If you’ve received the February 2005 Family Tree Magazine, you’ve probably already read Megan Smolenyak Smolenyak’s article, Demystifying DNA. In it, Smolenyak (also co-author of Trace Your Roots With DNA), does a bang-up job of explaining how DNA testing can and can’t help with genealogical brick walls—all in terms the non-scientists among us can understand.
In brief, the two major DNA tests are Y-DNA, which traces the direct male line, and mitochondrial (mtDNA) DNA, which traces your direct maternal line. Only men can take the Y-DNA test, as women don’t carry that chromosome. So, if you’re a woman and you’re interested in using DNA to trace your father’s direct paternal line, you’ll need to get a male relative to sign up. Y-DNA tests also identify your ethnic and geographic origins, both recent and distant, and enable you to check your African, Native-American or Cohanim (a Jewish tribe) ancestry.
The timing of Smolenyak’s book and article couldn’t have been better, as I’d just ordered an mtDNA kit to help trace my mom’s line, which is my least known branch of my family tree. And, as a Christmas present, my younger brother, Mark, did the Y-chromosome DNA test in hopes of proving our father’s Kentucky Hendricksons are descended from a Hendrickson who came from the Netherlands to New Jersey in the mid-1600s.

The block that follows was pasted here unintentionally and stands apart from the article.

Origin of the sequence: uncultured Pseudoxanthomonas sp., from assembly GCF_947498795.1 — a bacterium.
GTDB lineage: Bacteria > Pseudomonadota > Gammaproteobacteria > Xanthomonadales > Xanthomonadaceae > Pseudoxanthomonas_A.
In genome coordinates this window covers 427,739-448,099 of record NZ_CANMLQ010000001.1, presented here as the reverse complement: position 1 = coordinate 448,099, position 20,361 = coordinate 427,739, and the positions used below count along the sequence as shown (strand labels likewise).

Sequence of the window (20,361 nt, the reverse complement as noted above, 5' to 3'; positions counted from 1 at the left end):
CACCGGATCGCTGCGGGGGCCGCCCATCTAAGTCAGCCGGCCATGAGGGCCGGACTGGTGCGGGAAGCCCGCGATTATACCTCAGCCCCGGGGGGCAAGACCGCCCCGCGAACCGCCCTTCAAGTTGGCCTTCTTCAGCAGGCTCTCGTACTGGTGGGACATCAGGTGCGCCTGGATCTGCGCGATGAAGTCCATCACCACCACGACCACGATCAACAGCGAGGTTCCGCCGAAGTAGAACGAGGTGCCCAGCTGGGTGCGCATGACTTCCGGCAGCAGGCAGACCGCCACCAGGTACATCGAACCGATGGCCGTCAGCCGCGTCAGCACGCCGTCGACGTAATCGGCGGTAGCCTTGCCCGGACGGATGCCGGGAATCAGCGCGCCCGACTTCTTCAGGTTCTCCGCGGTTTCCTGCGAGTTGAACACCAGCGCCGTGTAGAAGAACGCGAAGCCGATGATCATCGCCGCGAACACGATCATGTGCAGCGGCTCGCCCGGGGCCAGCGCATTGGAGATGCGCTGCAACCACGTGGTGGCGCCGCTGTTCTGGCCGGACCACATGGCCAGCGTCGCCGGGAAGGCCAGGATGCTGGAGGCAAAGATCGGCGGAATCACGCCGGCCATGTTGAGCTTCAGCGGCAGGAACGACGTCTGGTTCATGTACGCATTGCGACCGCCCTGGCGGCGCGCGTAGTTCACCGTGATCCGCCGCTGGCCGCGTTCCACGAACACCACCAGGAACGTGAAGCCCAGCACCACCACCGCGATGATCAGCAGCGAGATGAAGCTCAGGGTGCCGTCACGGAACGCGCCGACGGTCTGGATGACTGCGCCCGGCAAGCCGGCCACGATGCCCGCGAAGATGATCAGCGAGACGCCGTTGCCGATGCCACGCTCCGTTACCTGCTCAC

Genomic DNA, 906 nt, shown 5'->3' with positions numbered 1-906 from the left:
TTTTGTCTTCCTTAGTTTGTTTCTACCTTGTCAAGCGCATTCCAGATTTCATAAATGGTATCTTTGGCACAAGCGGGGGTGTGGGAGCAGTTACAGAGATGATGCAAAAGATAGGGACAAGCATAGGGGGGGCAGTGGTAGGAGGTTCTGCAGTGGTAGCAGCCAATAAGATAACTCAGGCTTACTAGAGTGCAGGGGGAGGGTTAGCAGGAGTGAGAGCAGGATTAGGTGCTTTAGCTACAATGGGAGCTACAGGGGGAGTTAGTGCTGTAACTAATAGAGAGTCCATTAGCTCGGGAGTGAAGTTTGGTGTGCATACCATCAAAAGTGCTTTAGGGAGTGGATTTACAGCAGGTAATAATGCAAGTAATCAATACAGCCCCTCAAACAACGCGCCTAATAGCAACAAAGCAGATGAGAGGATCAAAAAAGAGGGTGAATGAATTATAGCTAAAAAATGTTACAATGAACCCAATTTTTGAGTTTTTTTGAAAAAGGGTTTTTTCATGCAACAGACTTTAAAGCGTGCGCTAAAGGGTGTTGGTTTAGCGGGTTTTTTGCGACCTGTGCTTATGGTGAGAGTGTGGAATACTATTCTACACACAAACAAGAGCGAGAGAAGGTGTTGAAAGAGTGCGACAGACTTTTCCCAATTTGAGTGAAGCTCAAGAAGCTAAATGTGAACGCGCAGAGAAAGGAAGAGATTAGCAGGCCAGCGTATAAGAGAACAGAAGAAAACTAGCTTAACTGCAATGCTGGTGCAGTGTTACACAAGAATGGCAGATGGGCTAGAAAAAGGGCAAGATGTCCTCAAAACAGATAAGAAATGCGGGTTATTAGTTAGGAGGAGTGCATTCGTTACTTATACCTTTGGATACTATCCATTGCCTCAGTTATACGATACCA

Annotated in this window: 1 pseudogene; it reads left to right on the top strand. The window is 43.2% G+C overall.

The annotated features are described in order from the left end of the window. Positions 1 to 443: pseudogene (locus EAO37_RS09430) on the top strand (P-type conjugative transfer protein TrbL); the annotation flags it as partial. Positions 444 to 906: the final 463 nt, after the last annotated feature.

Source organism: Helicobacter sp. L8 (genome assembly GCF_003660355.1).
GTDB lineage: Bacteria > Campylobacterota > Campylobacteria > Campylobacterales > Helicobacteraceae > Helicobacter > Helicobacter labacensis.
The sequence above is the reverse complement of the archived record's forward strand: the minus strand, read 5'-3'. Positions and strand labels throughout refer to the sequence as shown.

Although I’m no scientist, the whole field of genetic genealogy is fascinating, especially when you consider the years of dead-end research it may end up saving many of us. I don’t have a crystal ball, but I think we’ll see more and more people line up to take DNA tests to prove or disprove certain relationships.
For my part, I was hoping I’d have something to report to you about my findings, but the results won’t be in until Jan. 23—so stay tuned.
If you’re interested in learning more about genetic genealogy, check out these Web sites:
- Genetealogy: Using DNA to learn About Your Roots (Smolenyak’s Web site)
- World Families Network (hosts DNA surname projects)
- Genetic Genealogy (several interesting CNN articles on DNA and such well-knowns as Christopher Columbus, Billy the Kid and Captain Cook)